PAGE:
As an artist, working with light allows me to work with my two favourite mediums. Light creates a perspective, gives meaning, tells a story and identifies with its surroundings. Its theatrical, medicinal and holds holistic properties for health. As a lighting professional, being an influencer to its output also means playing a part in the protection of the environment, an area of significant importance.



The exterior lighting diploma has to be up there on the list of achievements. I loved my week at the Draycote Hotel, not least having my meals cooked and my bed made! I also met some great people, and it gave me the foundation upon which to build the rest of my lighting career.

Contributing to Lighting Journal has given me the opportunity to write, something I had forgotten I loved to do. It has also given me many articles to ponder, ones that led to further research and ideas for projects. I am always fascinated by the architectural lighting aspect of our work and how creative the designs can be and on such a large scale. How wonderful it is to be involved in those projects that put creativity and art into the buildings around us. Lighting Journal also regularly provides some fantastic examples of projects around the world, and it is my aspiration to be part of this one day. Most importantly, for me, it is the ILP itself and people like Jess Gallacher (Engagement and Communications Manager) for her continuing faith in me and so many others within the lighting community. To be nominated as an ‘Inspirational Women in Lighting’ last year was a tremendous honour but it just proved to me that you can achieve anything with the right people around you.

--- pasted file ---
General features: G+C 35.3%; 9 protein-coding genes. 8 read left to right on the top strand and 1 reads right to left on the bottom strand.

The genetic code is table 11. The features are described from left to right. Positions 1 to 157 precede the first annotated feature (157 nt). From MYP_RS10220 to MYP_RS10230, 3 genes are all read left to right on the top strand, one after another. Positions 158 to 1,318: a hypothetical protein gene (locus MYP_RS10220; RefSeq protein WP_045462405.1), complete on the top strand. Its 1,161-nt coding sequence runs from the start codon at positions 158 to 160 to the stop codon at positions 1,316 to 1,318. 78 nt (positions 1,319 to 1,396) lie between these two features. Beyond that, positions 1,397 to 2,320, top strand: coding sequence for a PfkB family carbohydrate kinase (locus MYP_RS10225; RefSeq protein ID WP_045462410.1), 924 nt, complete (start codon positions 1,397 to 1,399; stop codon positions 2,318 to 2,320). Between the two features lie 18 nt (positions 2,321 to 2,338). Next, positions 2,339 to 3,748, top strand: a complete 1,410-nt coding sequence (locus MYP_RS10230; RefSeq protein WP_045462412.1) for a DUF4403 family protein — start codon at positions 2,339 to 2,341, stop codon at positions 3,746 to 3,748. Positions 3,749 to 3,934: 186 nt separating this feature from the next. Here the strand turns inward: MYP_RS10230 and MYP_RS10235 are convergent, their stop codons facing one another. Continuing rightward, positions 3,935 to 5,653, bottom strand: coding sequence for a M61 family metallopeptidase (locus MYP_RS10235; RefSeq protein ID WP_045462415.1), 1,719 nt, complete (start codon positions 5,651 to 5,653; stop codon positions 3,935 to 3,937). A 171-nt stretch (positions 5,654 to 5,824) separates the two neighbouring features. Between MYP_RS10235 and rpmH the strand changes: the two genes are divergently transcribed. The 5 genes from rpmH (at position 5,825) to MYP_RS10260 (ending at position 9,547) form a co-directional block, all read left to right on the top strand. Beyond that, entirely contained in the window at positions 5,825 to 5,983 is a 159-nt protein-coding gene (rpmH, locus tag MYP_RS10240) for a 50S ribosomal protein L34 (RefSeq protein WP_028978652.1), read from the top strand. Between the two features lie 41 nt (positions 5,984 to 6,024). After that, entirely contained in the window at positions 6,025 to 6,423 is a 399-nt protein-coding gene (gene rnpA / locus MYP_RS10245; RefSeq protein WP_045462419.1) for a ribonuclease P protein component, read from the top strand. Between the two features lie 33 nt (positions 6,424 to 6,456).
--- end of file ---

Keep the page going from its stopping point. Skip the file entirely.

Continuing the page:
Be open to trying something new. Test your own ability by not being afraid to push yourself outside your comfort zone. Most of my successes have come about from trying something different and not what I would have predicted for myself. Even more importantly, don’t be discouraged by barriers and rejections you may face; every day is a reason to achieve your own greatness. To my mind, barriers are there not to stop you but to guide you to where you need to be. Amanda Reece BSc (Hons) EngTech AMILP is an engineer with WSP

WANT TO BE INCLUDED? Don’t forget, if you are a woman working within lighting and would like to have your story told, please do get in touch, either via Jess Gallacher on or to Nic Paton on We’ll send you a Q&A form to fill in and return, with a photograph. Simple! Amanda with (right) her partner, Paul. Above: her award-winning 2017 article for Lighting Journal




This directory gives details of suitably qualified, individual members of the Institution of Lighting Professionals (ILP) who offer consultancy services






BEng (Hons) MIET


WWW.MARSTONHOLDINGS.CO.UK/PROJECTCENTRE Efficient, innovative, and bespoke lighting design services from an award winning consultancy. Experienced in delivering exterior lighting projects from feasibility studies to post construction. Whether it’s highway, street, or public realm lighting, let us assist you to realise your project goals.


WWW.4WAYCONSULTING.COM Providing exterior lighting and ITS consultancy and design services and specialising in the urban and inter-urban environment. Our services span the complete project life cycle for both the public and private sector.